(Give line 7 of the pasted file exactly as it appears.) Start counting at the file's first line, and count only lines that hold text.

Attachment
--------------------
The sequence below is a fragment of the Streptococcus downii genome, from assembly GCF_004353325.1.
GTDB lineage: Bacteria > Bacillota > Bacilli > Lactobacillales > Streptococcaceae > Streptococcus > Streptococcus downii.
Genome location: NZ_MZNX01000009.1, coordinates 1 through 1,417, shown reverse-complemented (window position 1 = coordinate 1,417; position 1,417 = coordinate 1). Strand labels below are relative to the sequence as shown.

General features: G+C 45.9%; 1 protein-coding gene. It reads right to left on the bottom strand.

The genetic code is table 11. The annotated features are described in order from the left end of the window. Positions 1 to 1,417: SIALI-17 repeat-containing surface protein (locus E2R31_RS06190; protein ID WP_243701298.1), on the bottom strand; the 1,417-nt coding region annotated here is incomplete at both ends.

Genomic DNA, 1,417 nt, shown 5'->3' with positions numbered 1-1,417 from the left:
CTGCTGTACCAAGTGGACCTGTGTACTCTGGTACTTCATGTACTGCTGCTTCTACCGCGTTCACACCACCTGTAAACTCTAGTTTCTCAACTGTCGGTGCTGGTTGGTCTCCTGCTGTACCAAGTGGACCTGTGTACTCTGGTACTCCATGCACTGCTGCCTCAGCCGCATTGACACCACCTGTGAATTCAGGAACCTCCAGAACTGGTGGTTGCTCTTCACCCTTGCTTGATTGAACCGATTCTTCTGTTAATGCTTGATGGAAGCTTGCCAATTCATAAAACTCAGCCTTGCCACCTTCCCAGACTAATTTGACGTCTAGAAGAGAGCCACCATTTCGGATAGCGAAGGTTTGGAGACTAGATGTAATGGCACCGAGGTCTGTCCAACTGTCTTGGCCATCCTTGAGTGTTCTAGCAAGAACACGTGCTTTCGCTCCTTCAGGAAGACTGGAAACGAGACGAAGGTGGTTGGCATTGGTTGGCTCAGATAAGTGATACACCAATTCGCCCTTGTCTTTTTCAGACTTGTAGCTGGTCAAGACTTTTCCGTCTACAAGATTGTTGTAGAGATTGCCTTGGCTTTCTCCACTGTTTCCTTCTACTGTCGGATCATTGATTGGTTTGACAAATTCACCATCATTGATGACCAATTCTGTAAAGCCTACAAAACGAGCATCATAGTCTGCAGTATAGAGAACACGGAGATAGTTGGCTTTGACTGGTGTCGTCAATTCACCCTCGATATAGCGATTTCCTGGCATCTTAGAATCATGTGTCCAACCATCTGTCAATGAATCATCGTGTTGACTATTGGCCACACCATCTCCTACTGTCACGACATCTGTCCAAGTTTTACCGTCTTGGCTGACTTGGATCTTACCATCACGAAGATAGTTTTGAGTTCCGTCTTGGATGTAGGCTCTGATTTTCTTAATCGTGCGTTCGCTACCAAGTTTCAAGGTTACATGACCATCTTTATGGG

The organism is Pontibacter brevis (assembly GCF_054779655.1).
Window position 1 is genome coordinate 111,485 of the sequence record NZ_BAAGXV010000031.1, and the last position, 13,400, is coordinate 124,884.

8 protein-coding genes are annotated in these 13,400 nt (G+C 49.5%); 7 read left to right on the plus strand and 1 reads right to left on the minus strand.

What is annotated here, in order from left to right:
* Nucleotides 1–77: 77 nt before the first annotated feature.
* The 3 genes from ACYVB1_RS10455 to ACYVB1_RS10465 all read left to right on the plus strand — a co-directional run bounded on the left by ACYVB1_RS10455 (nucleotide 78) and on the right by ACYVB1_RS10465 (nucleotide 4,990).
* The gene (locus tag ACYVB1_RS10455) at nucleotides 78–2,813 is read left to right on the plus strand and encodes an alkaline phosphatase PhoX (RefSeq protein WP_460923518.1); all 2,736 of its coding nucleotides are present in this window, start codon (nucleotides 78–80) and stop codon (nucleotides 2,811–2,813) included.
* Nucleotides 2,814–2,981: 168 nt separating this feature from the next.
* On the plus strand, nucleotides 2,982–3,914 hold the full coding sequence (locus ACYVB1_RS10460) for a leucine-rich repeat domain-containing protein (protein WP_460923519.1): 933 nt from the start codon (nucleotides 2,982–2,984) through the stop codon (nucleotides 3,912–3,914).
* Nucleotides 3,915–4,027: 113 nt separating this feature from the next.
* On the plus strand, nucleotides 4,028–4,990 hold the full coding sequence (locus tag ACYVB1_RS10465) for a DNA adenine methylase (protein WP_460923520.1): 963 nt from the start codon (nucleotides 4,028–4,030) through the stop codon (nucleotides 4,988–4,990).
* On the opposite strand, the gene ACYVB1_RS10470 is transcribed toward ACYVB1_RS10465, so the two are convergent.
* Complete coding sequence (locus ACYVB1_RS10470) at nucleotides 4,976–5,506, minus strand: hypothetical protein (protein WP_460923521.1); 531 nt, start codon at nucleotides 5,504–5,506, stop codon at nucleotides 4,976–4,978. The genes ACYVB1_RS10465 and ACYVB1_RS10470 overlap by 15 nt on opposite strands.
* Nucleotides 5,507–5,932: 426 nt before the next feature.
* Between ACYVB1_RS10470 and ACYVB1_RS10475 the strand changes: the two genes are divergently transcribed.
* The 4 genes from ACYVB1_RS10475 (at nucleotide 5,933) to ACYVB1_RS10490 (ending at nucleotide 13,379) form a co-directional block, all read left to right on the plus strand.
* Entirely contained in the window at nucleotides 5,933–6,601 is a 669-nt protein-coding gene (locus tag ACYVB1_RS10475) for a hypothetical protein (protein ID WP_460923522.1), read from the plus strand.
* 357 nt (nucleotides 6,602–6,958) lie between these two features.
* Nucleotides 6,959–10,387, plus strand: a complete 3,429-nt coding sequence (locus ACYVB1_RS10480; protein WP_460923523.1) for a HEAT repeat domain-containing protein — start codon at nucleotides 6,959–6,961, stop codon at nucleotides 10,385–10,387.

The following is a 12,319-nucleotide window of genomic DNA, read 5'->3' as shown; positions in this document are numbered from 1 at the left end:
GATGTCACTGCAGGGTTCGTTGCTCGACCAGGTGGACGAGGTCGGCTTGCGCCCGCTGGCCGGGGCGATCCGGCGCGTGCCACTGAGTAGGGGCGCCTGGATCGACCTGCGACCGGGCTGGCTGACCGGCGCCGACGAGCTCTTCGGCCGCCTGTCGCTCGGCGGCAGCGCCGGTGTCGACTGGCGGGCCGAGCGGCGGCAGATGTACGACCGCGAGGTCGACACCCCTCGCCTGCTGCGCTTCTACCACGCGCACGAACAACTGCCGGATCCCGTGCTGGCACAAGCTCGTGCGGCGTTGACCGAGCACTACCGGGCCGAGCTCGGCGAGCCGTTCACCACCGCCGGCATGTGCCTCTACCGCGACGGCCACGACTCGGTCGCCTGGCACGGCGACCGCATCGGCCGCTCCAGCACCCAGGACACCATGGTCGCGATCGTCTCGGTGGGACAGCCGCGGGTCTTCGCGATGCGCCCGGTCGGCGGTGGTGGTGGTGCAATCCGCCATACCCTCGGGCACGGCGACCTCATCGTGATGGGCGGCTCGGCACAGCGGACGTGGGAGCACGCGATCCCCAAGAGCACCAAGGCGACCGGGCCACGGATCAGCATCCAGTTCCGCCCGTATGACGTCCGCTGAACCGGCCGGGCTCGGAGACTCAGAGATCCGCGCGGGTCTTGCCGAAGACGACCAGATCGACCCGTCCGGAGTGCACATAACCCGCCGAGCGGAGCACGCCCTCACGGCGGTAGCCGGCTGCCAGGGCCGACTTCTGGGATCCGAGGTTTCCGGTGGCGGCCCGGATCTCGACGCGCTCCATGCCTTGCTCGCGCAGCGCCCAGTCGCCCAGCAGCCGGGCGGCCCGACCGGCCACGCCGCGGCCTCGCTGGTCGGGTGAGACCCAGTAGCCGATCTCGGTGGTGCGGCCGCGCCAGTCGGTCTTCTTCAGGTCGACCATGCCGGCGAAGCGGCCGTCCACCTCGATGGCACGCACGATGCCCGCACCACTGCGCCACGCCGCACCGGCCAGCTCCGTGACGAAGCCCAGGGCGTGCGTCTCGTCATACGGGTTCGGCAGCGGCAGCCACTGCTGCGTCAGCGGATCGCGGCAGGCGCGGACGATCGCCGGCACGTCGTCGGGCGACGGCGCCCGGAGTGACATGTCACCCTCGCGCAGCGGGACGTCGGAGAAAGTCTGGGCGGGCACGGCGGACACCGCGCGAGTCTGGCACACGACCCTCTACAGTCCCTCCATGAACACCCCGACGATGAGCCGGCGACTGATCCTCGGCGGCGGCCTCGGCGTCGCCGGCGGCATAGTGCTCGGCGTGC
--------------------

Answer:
CTGCTGTACCAAGTGGACCTGTGTACTCTGGTACTTCATGTACTGCTGCTTCTACCGCGTTCACACCACCTGTAAACTCTAGTTTCTCAACTGTCGGTGCTGGTTGGTCTCCTGCTGTACCAAGTGGACCTGTGTACTCTGGTACTCCATGCACTGCTGCCTCAGCCGCATTGACACCACCTGTGAATTCAGGAACCTCCAGAACTGGTGGTTGCTCTTCACCCTTGCTTGATTGAACCGATTCTTCTGTTAATGCTTGATGGAAGCTTGCCAATTCATAAAACTCAGCCTTGCCACCTTCCCAGACTAATTTGACGTCTAGAAGAGAGCCACCATTTCGGATAGCGAAGGTTTGGAGACTAGATGTAATGGCACCGAGGTCTGTCCAACTGTCTTGGCCATCCTTGAGTGTTCTAGCAAGAACACGTGCTTTCGCTCCTTCAGGAAGACTGGAAACGAGACGAAGGTGGTTGGCATTGGTTGGCTCAGATAAGTGATACACCAATTCGCCCTTGTCTTTTTCAGACTTGTAGCTGGTCAAGACTTTTCCGTCTACAAGATTGTTGTAGAGATTGCCTTGGCTTTCTCCACTGTTTCCTTCTACTGTCGGATCATTGATTGGTTTGACAAATTCACCATCATTGATGACCAATTCTGTAAAGCCTACAAAACGAGCATCATAGTCTGCAGTATAGAGAACACGGAGATAGTTGGCTTTGACTGGTGTCGTCAATTCACCCTCGATATAGCGATTTCCTGGCATCTTAGAATCATGTGTCCAACCATCTGTCAATGAATCATCGTGTTGACTATTGGCCACACCATCTCCTACTGTCACGACATCTGTCCAAGTTTTACCGTCTTGGCTGACTTGGATCTTACCATCACGAAGATAGTTTTGAGTTCCGTCTTGGATGTAGGCTCTGATTTTCTTAATCGTGCGTTCGCTACCAAGTTTCAAGGTTACATGACCATCTTTATGGG